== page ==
Over time, our brain’s reward-motivation pathways can become conditioned to associating a food reward with a cue or trigger. For example, imagine that a rough day at work has left you feeling empty and depleted… then you catch one of those late night TV commercials of melted chocolate being poured, a sizzling cheeseburger on the grill, or a gooey cheese pizza… an abundance of fat and sugar beckon! You anticipate the reward (the chocolate, the pizza, etc.) — you know how it will taste. The long-established reward pathways in your brain fire. Your conditioned response may be to reach for your favorite crave (or the closest, most convenient alternative) because this previously reinforced stimulus has just presented itself again. Each time you’ve caved to your favorite crave in the past, you’ve reinforced that conditioned response, as with any other habit, making it much more likely that you’ll respond the same way in the future. These motivation-reward pathways are now powerful, habit-worn neural connections.

What’s mood got to do with it?

Meditation promotes feelings of pleasure, positive mood, and a sense of reward and motivation. This is important because responding to unhealthy food triggers is heavily linked to negative mood states. Comfort food, for example, has been shown to activate the brain’s reward-motivation centers in emotional eaters during negative emotional states. (Bohon et al., 2009). Emotional eaters showed greater neural activation in brain reward-motivation centers in response to both actual and anticipated food intake (in this case, a milkshake) than nonemotional eaters, and these differences were amplified during a negative (versus neutral) mood state. In contrast, nonemotional eaters showed decreased activation in reward regions during a negative versus a neutral mood. These findings suggest that emotional eating may be related to increased anticipatory and consummatory food reward, but only during negative mood states.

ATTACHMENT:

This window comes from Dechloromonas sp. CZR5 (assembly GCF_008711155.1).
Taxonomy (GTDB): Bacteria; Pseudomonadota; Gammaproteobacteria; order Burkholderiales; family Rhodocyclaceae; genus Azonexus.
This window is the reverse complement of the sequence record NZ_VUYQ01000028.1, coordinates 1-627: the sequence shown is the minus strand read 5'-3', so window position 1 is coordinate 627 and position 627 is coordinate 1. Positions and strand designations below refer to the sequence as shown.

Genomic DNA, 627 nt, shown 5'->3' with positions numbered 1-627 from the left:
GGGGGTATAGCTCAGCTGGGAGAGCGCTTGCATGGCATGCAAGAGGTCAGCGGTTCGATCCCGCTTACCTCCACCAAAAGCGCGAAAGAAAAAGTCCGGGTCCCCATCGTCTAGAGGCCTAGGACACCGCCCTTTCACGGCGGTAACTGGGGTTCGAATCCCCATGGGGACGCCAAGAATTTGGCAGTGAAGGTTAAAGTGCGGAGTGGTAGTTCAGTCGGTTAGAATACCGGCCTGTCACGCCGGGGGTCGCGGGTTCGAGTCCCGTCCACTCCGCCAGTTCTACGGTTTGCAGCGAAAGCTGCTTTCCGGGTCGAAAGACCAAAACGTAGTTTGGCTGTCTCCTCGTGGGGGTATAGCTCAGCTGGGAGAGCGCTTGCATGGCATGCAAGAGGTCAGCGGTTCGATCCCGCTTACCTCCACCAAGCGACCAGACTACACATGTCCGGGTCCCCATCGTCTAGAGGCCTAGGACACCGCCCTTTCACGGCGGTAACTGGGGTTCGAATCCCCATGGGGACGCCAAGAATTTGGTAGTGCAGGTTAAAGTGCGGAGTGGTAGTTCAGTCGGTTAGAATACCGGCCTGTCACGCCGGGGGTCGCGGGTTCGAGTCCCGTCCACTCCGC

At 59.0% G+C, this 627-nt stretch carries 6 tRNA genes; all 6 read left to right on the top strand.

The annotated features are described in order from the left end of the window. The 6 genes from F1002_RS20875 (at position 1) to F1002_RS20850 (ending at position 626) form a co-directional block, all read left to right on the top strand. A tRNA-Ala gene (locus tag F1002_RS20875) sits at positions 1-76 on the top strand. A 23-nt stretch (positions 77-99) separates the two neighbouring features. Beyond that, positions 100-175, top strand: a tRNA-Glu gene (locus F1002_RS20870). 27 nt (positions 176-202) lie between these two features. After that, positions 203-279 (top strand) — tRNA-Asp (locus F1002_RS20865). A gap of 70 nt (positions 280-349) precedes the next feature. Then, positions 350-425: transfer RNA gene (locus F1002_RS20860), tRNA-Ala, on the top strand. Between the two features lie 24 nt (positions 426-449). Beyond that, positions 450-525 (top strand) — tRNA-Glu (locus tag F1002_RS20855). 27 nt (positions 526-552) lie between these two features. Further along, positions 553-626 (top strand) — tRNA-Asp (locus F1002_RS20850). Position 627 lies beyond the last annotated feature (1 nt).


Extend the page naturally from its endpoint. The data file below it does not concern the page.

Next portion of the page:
Well-known meditation researcher Richard Davidson (Center for Investigating Healthy Minds, University of Wisconsin-Madison) has investigated the impact of meditation on the brain’s reward-motivation centers and conditioned responses. He found that in people whose default mode is a positive frame of mind and a sense of well-being, there’s greater activity in the left pre-frontal cortex (PFC), as well as in the nucleus accumbens (NAc), a structure deep within the brain that, in part, generates “rewards” for food, and is associated with pleasure, reward and motivation. In contrast, in people with a consistently negative outlook, the emotion-related nucleus accumbens is quieter and has few connections to the PFC.